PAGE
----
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HIV/AIDS deaths drop among NYC blacks


United Press International - February 8, 2012

NEW YORK, Feb. 8 (UPI) -- New York City logged a 41 percent drop in deaths among blacks living with HIV/AIDS from 2001 to 2010, health department officials said.

Despite this progress, black New Yorkers -- 25 percent of the city's population -- disproportionately accounted for almost half of all new human immunodeficiency virus diagnoses in 2010, a proportion that has remained almost unchanged the past five years, officials said.

Dr. Thomas Farley, New York City health commissioner, said blacks were more likely than all other racial/ethnic groups in the city to have had a test in the past 12 months for the virus that leads to AIDS.

To commemorate the 12th annual National Black HIV/AIDS Awareness Day, the health department reminds New Yorkers who do not know their HIV status to get tested, take the necessary precautions to stay negative and protect their partners, and get into treatment if the HIV test if positive.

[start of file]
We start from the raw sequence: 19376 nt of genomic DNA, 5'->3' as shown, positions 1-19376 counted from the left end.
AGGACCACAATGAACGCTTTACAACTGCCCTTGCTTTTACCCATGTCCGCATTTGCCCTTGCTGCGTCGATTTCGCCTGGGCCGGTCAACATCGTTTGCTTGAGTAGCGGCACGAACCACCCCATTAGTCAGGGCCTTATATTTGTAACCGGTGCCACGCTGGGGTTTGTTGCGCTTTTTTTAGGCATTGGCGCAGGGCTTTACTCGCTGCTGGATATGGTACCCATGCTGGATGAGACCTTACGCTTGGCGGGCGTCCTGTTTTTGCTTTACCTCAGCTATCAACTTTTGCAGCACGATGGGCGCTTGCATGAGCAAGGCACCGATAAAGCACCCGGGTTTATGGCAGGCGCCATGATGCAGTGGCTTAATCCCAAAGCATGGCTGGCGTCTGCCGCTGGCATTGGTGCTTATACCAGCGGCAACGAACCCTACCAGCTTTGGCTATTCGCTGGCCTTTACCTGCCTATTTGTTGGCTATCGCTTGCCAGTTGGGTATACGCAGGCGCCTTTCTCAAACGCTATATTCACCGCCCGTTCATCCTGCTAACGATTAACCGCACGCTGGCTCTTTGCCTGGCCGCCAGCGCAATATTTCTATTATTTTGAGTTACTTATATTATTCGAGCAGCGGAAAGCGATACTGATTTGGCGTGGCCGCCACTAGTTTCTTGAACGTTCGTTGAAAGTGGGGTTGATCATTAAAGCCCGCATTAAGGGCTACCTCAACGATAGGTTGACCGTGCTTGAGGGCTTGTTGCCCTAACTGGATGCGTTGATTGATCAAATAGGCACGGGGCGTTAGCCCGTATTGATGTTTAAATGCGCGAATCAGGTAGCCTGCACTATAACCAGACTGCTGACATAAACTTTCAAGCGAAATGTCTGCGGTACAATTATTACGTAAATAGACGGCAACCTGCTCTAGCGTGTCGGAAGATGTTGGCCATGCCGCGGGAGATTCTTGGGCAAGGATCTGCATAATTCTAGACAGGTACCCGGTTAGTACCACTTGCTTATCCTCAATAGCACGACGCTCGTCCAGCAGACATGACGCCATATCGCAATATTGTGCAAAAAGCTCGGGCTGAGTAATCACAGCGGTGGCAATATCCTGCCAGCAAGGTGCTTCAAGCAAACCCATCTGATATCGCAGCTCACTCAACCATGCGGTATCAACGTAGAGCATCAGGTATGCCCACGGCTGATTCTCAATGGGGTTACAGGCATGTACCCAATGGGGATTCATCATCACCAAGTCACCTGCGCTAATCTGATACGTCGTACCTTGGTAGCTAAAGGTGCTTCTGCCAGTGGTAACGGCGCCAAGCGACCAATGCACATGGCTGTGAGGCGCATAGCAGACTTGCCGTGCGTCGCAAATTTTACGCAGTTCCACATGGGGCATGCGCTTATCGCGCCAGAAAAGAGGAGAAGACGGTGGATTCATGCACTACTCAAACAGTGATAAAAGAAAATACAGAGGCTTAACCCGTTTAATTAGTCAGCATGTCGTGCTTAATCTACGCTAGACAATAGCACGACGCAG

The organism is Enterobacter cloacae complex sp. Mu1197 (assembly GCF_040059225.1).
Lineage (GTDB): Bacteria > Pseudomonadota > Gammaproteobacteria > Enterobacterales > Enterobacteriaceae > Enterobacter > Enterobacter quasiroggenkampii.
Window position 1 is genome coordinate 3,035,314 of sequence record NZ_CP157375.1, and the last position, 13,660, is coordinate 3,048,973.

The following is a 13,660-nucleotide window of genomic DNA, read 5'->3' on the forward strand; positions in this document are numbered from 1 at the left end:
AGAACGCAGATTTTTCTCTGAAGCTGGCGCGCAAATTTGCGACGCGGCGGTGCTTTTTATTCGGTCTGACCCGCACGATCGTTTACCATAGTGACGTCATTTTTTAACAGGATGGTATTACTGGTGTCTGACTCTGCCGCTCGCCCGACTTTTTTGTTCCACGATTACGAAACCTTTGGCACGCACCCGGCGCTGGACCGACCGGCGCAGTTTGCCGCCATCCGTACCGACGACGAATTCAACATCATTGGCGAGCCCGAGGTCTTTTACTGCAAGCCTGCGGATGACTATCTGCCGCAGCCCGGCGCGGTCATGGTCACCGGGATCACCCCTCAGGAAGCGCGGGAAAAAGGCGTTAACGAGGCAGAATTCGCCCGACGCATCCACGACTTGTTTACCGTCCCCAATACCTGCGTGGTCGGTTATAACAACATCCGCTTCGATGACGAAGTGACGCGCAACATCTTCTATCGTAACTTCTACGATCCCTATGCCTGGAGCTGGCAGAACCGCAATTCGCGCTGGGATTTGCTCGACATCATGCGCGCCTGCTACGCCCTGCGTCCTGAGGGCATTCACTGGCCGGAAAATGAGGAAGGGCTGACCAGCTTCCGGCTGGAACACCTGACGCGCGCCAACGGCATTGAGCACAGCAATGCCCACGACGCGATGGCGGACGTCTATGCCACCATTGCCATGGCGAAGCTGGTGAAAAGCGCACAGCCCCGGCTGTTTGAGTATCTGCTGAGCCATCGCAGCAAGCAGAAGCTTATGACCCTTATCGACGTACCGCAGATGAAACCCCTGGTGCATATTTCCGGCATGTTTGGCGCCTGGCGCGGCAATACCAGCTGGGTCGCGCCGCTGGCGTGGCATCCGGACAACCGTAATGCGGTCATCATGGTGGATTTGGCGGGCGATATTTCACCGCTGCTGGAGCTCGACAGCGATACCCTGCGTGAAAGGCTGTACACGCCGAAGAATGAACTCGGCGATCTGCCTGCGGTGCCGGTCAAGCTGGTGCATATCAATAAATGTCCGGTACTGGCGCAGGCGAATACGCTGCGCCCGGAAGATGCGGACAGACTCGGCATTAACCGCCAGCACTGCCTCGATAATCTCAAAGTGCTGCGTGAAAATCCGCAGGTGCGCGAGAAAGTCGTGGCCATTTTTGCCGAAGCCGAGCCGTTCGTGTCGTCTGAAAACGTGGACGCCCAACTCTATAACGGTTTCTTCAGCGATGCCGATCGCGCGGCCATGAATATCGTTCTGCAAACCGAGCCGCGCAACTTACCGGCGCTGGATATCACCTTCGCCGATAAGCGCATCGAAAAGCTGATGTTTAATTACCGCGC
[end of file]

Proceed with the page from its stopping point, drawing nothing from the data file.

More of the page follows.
"After more than 30 years of battling HIV, it's still a disease that disproportionately impacts our vulnerable community members," Farley said in a statement. "With our new treatment recommendations released in December, I am more optimistic than ever that we can continue to drive down rates of infection and we may see the end of this epidemic in my lifetime. To that end, we cannot let up on our prevention efforts. Everyone should get tested, and if you're positive, get into treatment and stay in treatment."


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Information in this article was accurate in February 8, 2012. The state of the art may have changed since the publication date. This material is designed to support, not replace, the relationship that exists between you and your doctor. Always discuss treatment options with a doctor who specializes in treating HIV.